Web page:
Hard to find Exotic Fruits and Vegetables

Hard to find Exotic Fruits and Vegetables

With how expansive and overwhelming the produce section at your grocery store can be, it’s amazing there are vegetables out there you’ve never seen there (and probably never heard of). Alas, it’s true. There are delightful ingredients being enjoyed around the world that you’d be doing yourself a favor to taste for yourself.

This article takes a look at a few of those foods, examines what makes them great, and give a bit of journalistic insight into why you probably can’t get them at the nearest Ralph’s. If you want to get your hands (and your taste buds) on these treats, you’ll just have to remove yourselves from the comfort of your local farmer’s market and seek them out.

The truth is, most of the produce on this list can be found in America, you just have to know where to look.

1 | Lychee

Lychee is a bizarre, but delicious Chinese fruit that looks more like a dragon egg than an edible delicacy. It is a very wondrous food in Chinese culture, and is even believed to have certain medicinal purposes like relieving cough, stomach aches, and swollen glands.

The reason for its scarcity? Americans aren’t exactly adventurous when it comes to eating things that look ripped from a Dr. Suess book. And for as many goods as China exports to the states, produce isn’t exactly high on that list. You won’t find Lychee at a standard grocery store, but you’d probably have some luck down in Chinatown.

2 | African Cucumber

Also known as the ‘horned melon,’ the African cucumber has much more in common with a tropical fruit than it does with an traditional cucumber. It tastes like a combination of a lime and a banana. I can see you salivating from here.

It’s made mostly of water (like a cucumber), but contains considerable doses of vitamin c, potassium, and iron. The fruit is native to sub-saharan Africa, but is currently being grown all over the world, including in the United States. You’d have the most luck finding African Cucumber at select farmer’s markets or specialty grocers.

3 | Romanesco

I’m guessing at some point you’ve seen romanesco. It is a vegetable closely related to broccoli and cauliflower, only it looks like it was grown on another planet. It was originally grown in Italy by specialty farmers as long ago as the 16th century, and – despite its outlandish appearance – has endured to still be available today.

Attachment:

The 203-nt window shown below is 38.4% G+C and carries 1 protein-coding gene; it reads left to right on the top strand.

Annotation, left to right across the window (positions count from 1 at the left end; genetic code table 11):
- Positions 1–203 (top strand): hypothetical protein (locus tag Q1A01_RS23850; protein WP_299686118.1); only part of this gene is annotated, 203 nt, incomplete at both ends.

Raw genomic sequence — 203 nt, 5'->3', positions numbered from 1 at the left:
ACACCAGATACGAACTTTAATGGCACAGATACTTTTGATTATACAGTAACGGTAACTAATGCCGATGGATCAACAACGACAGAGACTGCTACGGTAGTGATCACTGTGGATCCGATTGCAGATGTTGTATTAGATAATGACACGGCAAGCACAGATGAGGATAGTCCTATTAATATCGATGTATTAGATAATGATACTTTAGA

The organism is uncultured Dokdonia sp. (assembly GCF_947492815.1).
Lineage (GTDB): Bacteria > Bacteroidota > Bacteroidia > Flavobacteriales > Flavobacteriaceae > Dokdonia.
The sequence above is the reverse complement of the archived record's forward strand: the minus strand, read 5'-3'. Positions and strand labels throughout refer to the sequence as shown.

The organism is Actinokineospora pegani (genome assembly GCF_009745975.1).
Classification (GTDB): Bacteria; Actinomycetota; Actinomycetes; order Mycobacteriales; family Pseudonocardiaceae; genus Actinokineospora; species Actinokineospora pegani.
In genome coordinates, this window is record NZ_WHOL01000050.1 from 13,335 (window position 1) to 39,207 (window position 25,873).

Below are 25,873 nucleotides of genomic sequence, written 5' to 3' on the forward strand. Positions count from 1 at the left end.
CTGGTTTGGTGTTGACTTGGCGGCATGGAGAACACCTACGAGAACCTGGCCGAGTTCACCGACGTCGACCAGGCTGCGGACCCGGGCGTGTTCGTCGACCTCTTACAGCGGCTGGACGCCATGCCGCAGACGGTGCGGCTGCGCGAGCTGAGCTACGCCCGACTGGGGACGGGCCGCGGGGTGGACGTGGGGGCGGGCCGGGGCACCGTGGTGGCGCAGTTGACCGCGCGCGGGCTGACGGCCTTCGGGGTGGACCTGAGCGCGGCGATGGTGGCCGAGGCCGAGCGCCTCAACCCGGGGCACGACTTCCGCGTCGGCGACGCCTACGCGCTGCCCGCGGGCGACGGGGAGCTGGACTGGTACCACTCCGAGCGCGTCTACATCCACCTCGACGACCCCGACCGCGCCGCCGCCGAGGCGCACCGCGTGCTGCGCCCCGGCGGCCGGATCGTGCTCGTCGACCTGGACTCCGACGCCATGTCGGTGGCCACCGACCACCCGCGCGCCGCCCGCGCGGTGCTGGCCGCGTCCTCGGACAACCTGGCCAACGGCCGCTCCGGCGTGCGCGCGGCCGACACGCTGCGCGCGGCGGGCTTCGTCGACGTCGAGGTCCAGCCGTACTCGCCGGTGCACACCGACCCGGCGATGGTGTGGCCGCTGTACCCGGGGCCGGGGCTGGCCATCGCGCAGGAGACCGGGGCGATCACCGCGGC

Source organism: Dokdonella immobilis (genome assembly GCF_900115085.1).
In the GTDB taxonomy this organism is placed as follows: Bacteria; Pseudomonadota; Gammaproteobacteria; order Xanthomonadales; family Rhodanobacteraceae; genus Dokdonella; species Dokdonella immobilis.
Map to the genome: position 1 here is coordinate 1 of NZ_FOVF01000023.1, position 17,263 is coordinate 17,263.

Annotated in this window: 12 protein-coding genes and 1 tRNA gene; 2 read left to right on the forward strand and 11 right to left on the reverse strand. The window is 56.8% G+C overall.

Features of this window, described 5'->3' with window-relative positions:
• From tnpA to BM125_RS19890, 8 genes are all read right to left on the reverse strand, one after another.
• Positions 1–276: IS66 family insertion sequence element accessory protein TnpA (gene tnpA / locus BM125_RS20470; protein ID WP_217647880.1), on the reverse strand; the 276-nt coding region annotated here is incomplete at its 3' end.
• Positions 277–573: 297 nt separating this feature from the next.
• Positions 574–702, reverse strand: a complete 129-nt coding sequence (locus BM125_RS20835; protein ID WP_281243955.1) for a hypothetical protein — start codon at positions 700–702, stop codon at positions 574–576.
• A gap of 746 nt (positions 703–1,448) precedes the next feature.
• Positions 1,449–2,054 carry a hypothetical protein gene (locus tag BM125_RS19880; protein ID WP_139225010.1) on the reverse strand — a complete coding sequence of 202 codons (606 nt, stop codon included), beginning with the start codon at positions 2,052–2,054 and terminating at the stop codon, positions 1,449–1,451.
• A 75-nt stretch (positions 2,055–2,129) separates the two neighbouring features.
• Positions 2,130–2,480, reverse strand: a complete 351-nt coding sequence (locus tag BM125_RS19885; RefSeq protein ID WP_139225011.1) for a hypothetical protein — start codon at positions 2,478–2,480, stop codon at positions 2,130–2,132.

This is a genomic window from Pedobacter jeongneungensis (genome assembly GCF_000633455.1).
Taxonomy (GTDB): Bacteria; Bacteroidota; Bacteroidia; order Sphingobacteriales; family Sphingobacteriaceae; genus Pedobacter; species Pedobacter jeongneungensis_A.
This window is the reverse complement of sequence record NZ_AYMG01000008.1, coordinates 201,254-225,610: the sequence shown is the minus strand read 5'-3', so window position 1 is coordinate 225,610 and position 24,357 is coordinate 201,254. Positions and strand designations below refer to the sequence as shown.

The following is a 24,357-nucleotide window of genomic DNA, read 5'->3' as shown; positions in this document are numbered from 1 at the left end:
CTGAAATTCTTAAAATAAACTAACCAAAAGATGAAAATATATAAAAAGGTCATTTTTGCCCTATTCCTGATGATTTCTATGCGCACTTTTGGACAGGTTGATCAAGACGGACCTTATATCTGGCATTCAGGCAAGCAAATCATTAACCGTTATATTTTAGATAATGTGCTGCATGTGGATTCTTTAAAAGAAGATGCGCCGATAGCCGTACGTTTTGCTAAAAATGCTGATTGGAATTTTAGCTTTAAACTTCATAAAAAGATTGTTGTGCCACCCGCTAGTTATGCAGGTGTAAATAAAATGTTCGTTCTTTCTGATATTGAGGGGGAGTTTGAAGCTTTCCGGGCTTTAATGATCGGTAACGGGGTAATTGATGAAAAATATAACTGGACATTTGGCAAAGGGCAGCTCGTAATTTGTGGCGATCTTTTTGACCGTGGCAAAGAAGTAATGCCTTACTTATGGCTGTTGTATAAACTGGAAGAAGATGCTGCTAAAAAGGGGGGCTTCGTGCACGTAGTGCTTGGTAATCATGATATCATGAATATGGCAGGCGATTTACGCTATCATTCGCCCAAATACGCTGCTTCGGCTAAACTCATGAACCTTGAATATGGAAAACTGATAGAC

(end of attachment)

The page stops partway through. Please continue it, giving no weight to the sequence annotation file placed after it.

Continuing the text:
A food that looks like romanesco is a tough sell for anyone with eyes, especially the particularly picky food culture that has developed in many parts of America. However, you’d likely be able to find romanesco in large cities, especially ones with big Italian populations.

4 | Mexican Gherkins

The word ‘adorable’ comes to mind when you examine a handful of these tiny little morsels of goodness. They’re also referred to as ‘watermelon gherkins’ because…well…they are the spitting image of what would happen if you shrank a watermelon to able 1/20th of its size.

The are actually miniature cucumbers, which is reflected by how they taste. The plant is native to Mexico and South America, and can actually be grown to be quite large. However, most farmers cut them off early as it gives them a sour taste and a powerful visual identity. Look for these in cities close to the Mexican-American border.

5 | Manioc

Also known as ‘cassava,’ this root vegetable is perhaps one of the most important foods to the world that you’ve never heard of. It is widely used in Caribbean cultures, but is also historically grown in Africa.

It is utilized in countless dishes throughout Caribbean and Latin American cultures, acting in a similar way that a potato, yam, or squash might be used. The reason they aren’t as common in America is the abundance of other foods that so closely resemble a similar texture, taste, and nutrition profile. If you have to have it, you can find it in most specialty Latin American markets.

Fun Facts, Original Flavor, Vegetarian, cucamelons, exotic fruit, exotic vegetables, lychee, manioc, Mexican gherkins, romanesco broccoli, Hero

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